Thursday, April 22, 2010

Organised Spirituality

So last weekend we went for a lovely day out to a monastery. To be honest I didn't have high hopes. I've visited many a religious site in China and generally the standard has been low. I know this isn't really a quantifiable issue but I think you could easily make it one. General religiosity, atmosphere, architecture, composure of visitors they could all be marked out of ten, easy. In which case most Chinese temples would lose points for the fact they're often brand new, garishly painted, full of noisy noisy tourists, with gift shops at every turn.

A big fake-man statue from a Confucian complex we visited on the Yangtze.

But the monastery was actually very nice. It was calm, quiet, secluded and you could almost forget you were in the middle of a city still with the heady incense and prayer music (taped but I'll let that one go..)

Even more impressive was that we actually saw people praying, this side of religion is sometimes rather ignored in the hurry to get to the snack stand beside the alter.

Essentially the monastery almost deserves the high praise of the fact it reminded me of the Shinto shrines in Japan.

Now Japan knows how to do religion. We visited a few shrines and in general they were amazing places to be. I'm not spiritual at all but I do have fairly set ideas about how this sort of thing should be carried out and Buddhism definitely requires incense and calm. Even more admirably in Japan there was a feeling of steady devotion, nearly all the visitors we saw were stopping to briefly pay their respects. Partly as they weren't just tourists, they were just people for whom it seemed a quick dose of the spiritual was just another part of their busy schedules.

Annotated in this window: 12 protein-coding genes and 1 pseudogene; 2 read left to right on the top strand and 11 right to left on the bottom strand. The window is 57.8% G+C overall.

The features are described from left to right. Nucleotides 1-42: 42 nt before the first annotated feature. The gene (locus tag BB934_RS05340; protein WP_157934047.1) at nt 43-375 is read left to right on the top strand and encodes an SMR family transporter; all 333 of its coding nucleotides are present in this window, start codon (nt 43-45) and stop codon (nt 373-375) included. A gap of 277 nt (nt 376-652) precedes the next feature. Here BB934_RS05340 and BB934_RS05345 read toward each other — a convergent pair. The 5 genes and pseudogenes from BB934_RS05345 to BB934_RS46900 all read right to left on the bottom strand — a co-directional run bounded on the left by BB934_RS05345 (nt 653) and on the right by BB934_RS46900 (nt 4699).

Plus like so much of Japan they were designed beautifully, the colours were so natural that the shrines often just felt like an extension of the scenery around. They seemed right, fitting.

Much like many of the Indian temples we saw. With the hotchpotch of different religions in Northern India we saw quite a variety. My favorite being a 'fun house' style temple where we got to twist up and down stairs, crawl through tunnels, splash through a bit of water and bump into ourselves in a million different mirror mosaics. The defining feature of many of them though was marble, India has a lot of white marble and it's a good look.

Worship there was so active it was fairly awe inspiring. As in Japan it felt like a fervent part of peoples lives.
So there.


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